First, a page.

Parents Feared For Daughters' Safety At "Dangerous" Hotel

Holiday Illness

06.10.2009

06/10/2009

A couple are taking legal action against tour operator First Choce after their family holiday in Egypt left them fearing for the safety of their three young daughters.

Ian Perkins (40), his wife Theresa (33) and daughters Charlotte (8), Amy (5) and Hannah (1), all fell ill after staying at the four star all inclusive Park Inn Hotel in Sharm el Sheikh during July.

Despite paying First Choice around £4,000 for their 2 week holiday, the family, from Hereford, say poor hygiene and lack of health and safety standards made their stay "a nightmare from start to finish", and they have now approached travel law experts, Irwin Mitchell, to take legal action on their behalf.

During the second week of the holiday both Theresa Perkins and her daughter Charlotte were struck down with gastric illness. They became so dehydrated that after being seen by a local doctor, they were admitted to a local clinic and placed on intravenous drips.

During the course of their stay, the entire family experienced symptoms including diarrhoea and stomach cramps and believe that "awful" hygiene standards were to blame. They reported frequently seeing flies and other insects on the food, undercooked-meat, filthy floors, unclean kitchen staff and a smell of sewage "throughout the complex".

Mrs Perkins also had to rescue her one-year-old daughter, after being woken in the night to her screams, to find that a cot she had been sleeping in had collapsed on top of her.

"The holiday was a complete nightmare," said Mrs Perkins. "The hygiene standards were awful, the service was poor and, although I understand that standards do sometimes vary when abroad, on this expensive holiday we feel they were totally unacceptable, to the point where we all fell ill.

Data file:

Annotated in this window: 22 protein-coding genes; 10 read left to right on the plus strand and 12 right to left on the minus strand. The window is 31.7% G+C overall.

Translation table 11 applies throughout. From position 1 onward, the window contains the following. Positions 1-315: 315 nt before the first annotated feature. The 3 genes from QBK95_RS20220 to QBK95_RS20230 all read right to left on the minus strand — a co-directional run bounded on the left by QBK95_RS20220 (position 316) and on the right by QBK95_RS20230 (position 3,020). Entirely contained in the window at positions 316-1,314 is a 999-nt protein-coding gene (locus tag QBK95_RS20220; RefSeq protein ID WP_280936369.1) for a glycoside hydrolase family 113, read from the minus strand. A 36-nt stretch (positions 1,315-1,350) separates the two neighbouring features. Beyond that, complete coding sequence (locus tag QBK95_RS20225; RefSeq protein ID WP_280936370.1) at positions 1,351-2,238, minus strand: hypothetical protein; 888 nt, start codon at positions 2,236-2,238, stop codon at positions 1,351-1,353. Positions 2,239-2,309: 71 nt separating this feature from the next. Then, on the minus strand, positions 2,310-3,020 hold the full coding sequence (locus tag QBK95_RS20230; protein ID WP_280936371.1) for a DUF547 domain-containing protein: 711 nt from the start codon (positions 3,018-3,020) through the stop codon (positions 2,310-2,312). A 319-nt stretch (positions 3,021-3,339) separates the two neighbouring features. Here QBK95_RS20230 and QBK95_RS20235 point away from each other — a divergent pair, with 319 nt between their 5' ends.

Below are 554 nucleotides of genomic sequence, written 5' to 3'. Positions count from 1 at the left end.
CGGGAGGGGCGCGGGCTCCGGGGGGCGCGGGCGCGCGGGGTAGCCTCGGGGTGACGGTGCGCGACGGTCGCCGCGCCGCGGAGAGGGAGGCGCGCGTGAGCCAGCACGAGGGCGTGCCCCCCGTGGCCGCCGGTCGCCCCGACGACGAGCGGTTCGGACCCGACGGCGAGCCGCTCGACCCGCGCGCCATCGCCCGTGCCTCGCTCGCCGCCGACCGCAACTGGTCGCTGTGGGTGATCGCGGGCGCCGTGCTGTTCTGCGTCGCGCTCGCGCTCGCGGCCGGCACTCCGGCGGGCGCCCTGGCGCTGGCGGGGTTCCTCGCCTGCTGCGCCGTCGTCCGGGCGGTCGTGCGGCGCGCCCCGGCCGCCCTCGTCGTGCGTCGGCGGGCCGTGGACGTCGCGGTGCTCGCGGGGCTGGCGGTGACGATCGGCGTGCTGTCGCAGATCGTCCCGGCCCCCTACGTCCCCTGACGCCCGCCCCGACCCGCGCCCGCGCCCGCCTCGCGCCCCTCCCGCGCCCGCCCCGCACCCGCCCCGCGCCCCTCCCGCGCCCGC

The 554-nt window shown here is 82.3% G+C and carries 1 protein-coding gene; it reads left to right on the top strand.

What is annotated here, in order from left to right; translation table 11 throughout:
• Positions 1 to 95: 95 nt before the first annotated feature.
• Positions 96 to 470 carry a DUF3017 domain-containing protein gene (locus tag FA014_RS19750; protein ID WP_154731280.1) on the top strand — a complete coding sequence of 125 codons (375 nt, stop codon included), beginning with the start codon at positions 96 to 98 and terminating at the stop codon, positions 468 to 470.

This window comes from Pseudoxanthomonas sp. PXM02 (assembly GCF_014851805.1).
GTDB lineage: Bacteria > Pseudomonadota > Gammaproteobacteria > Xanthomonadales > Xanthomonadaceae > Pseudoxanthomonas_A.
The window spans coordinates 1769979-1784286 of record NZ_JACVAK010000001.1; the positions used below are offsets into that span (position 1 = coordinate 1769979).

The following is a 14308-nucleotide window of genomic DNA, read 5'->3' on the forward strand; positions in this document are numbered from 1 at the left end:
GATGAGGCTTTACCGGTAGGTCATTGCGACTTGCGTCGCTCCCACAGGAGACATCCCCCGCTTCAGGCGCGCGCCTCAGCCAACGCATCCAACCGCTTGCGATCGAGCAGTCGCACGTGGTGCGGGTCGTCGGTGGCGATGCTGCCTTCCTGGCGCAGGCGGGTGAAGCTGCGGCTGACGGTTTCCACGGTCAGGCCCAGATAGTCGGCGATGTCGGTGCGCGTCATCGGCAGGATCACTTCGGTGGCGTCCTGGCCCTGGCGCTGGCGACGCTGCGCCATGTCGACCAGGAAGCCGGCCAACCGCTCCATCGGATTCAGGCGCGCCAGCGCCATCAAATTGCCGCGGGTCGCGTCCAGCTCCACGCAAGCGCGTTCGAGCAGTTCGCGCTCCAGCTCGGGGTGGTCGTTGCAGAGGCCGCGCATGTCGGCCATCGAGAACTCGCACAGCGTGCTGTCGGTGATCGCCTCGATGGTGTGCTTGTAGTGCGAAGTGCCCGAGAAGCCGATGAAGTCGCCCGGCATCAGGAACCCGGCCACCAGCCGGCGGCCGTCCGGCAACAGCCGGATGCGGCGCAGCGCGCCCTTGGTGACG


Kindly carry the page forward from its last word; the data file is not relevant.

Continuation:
"I am also horrified that the cot my daughter was sleeping in had not been checked properly – I heard an enormous crash and found her trapped against the floor. The entire holiday was incredibly stressful, but we didn't receive any kind of apology until we were about to make our journey home."

Amandheep Dhillion, a travel law expert from Irwin Mitchell solicitors, who is representing the Perkins family, said: "This is a clear example of a tour operator putting people at risk by failing to ensure adequate health and safety standards at their accommodation.

"We frequently hear from people who have become severely ill whilst staying at resorts which are supposedly 'family-friendly' destinations and I am sorry to say that the Perkins’ experience is not an isolated one.

"Tour operators have a responsibility to ensure their clients are staying in a safe environment and that the brochures give an accurate picture of the holiday they are spending their hard earned money on."